Meniscus Tear : A Common Sports Injury

January 13, 2020 10:47 am Published by Digital Team

A meniscus tear is a very popular injury that can influence both athletes and non-athletes. If we start peeping into the reasons why most of the meniscus tear happens, it is obviously due to a quick twisting or pivoting movement of the knee joint. This is usually connected with the knee staying in a bent position when the person twisted his or her knee.

The damage can occur either while sporting activity or when is doing some regular activities. There are also degenerative meniscus tears that are connected with arthritis. These meniscus breaks are not significantly induced by a single traumatic episode, rather more from the damage of the meniscus over time.

What Are The Signs Of Meniscus Tear?

The Pain adjacent the area where the knee turns on both the interior or outside of the knee, sore or stiffness of the joint and in some cases the individual may feel popping or clicking awareness of the knee especially with squatting or twisting movements. The pain experienced may be visible or instead, it can merely be a persistent dull pain feeling. It normally hurts more when flexing or straightening of knee is done. Locking in the knee is when it gets fastened and if this is occurring to you, you may very properly have a torn meniscus.

Diagnosis

During a natural exam for a meniscus tear, orthopedic surgeons look for tenderness at a precise location along the knee joint line. Moreover, even the experts look for the appearance of fluid and bulging within the knee joint. The extent of motion of the knee may also be restricted due to swelling or pain. Seldom the patient will have a positive McMurray’s test, which is a specific test the physician performs for the presence of a meniscus tear. Meniscus tears often happen in association with other knee injuries, such as ligament tears or sprains. Hence, the physical exam must also concentrate on reviewing these connected injuries.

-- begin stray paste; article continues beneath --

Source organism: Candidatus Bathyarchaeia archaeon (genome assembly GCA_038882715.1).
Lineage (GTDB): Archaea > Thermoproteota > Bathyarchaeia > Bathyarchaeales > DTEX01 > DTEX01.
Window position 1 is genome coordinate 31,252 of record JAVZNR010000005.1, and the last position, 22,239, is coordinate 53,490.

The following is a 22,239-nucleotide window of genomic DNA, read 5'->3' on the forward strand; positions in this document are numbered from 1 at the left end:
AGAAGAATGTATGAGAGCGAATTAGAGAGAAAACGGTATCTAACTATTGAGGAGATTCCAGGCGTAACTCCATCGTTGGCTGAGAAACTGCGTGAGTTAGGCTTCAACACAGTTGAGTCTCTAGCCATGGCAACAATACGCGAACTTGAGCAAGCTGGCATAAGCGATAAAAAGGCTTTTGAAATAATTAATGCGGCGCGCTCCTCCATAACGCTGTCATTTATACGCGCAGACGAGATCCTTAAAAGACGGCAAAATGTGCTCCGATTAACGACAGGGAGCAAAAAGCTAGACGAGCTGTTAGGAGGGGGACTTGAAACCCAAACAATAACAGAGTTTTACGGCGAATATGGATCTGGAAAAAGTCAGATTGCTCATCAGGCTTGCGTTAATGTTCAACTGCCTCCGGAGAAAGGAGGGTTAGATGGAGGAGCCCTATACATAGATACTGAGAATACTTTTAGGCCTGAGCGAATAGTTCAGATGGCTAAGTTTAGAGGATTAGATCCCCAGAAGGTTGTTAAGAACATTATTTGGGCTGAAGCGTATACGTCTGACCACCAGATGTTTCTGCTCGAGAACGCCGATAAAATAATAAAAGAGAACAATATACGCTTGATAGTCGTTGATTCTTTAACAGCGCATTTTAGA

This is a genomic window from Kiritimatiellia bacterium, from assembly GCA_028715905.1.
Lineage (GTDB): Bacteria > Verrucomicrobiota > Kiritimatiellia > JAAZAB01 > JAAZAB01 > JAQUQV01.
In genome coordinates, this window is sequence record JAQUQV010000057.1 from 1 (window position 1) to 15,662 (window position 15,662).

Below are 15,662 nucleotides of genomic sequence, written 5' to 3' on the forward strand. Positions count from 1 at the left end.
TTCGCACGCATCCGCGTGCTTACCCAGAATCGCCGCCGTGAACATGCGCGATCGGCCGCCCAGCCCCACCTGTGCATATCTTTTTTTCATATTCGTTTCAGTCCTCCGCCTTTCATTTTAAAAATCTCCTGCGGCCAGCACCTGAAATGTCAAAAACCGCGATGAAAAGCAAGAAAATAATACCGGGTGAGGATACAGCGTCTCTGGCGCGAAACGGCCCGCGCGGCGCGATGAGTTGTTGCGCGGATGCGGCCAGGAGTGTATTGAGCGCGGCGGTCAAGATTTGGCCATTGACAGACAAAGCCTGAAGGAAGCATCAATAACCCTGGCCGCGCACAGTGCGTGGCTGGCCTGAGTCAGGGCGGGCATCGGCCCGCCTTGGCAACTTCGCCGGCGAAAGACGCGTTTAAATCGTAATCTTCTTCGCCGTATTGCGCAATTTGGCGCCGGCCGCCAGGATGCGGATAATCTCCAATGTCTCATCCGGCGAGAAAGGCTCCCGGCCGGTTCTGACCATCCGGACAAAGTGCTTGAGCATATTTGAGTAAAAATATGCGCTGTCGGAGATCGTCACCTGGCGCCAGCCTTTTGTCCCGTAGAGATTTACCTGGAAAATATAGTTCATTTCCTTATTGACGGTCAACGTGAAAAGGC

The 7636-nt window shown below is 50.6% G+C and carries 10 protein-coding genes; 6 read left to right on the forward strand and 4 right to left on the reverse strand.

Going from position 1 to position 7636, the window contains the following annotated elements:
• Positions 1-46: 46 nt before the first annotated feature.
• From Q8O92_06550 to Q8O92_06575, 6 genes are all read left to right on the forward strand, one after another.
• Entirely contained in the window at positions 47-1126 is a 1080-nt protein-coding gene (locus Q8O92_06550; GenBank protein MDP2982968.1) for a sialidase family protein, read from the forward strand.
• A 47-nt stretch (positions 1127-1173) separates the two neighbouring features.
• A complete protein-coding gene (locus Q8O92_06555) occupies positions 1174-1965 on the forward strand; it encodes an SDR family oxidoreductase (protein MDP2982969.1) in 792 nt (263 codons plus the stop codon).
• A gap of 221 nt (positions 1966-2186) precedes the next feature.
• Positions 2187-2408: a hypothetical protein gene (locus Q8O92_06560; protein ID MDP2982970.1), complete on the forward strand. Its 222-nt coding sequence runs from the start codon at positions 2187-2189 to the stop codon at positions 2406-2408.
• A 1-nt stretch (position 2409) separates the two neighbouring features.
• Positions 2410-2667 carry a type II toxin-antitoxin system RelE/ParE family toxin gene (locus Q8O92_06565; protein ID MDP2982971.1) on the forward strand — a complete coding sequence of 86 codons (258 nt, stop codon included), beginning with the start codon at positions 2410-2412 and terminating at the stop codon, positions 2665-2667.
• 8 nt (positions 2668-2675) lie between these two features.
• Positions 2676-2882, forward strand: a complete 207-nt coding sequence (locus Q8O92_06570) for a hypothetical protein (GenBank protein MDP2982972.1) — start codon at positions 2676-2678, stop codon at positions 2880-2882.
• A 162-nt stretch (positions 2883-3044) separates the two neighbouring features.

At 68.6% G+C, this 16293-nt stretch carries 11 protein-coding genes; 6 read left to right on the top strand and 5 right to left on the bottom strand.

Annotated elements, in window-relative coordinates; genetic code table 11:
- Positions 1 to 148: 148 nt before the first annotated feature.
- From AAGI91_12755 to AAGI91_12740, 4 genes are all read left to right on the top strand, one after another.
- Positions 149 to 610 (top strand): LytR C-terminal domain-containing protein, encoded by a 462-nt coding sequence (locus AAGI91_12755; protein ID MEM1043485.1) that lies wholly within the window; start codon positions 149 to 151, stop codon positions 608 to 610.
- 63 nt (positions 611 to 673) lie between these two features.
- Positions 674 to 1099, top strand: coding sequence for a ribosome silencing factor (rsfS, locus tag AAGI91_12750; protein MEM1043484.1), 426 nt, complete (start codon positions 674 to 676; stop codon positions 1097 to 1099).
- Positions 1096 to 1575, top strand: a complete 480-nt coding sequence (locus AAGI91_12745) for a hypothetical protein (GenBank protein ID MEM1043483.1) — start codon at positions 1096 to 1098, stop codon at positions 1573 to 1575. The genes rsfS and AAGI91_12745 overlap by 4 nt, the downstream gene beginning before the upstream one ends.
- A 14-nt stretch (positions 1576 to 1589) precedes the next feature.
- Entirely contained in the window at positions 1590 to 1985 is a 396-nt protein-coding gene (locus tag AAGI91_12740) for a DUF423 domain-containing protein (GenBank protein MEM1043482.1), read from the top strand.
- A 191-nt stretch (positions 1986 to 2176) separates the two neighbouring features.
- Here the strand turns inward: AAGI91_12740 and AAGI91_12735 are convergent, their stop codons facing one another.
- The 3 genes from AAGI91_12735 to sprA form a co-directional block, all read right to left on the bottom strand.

Treatment And Recovery From Meniscus Tear

Many meniscus tears do not need a surgical procedure, particularly when they are generated by arthritis and not an accidental sports injury. Treating underlying arthritis normally ends in the advancement of symptoms. Sometimes treatment of the tear with arthroscopic partial meniscectomy can be effective. Whenever feasible, we try to improve the meniscus tear by suturing it back collectively. The meniscus has a very poor blood supply, which restricts the ability of a tear to improve quickly. There are specific varieties of tears that are more prone to heal when corrected. Unluckily, these types of damages estimate for less than 30 percent of all meniscus tears.

Talking about healing from a meniscus tear it varies. If the damage is treated with arthroscopic partial meniscectomy, the sufferer can typically begin weight-bearing and range of movement as soon as they feel pleased to do so and they are typically back to normal activities within 4 to 6 weeks.

If a meniscus restoration is carried out then the patient has to restrict their movement and span of motion after the operation. Patients are normally on crutches or wearing a support for the first four to six weeks, then they may progressively improve their weight-bearing and range of movement. It is normally three months or greater before they are authorized to retort to regular activity.

Reference

The type of tear and several patient circumstances restrict the type of operation and restoration time. If you assume that you have a meniscus tear, then you should see Dr. Mandeep Singh, the best orthopedic surgeon in Delhi for further evaluation.

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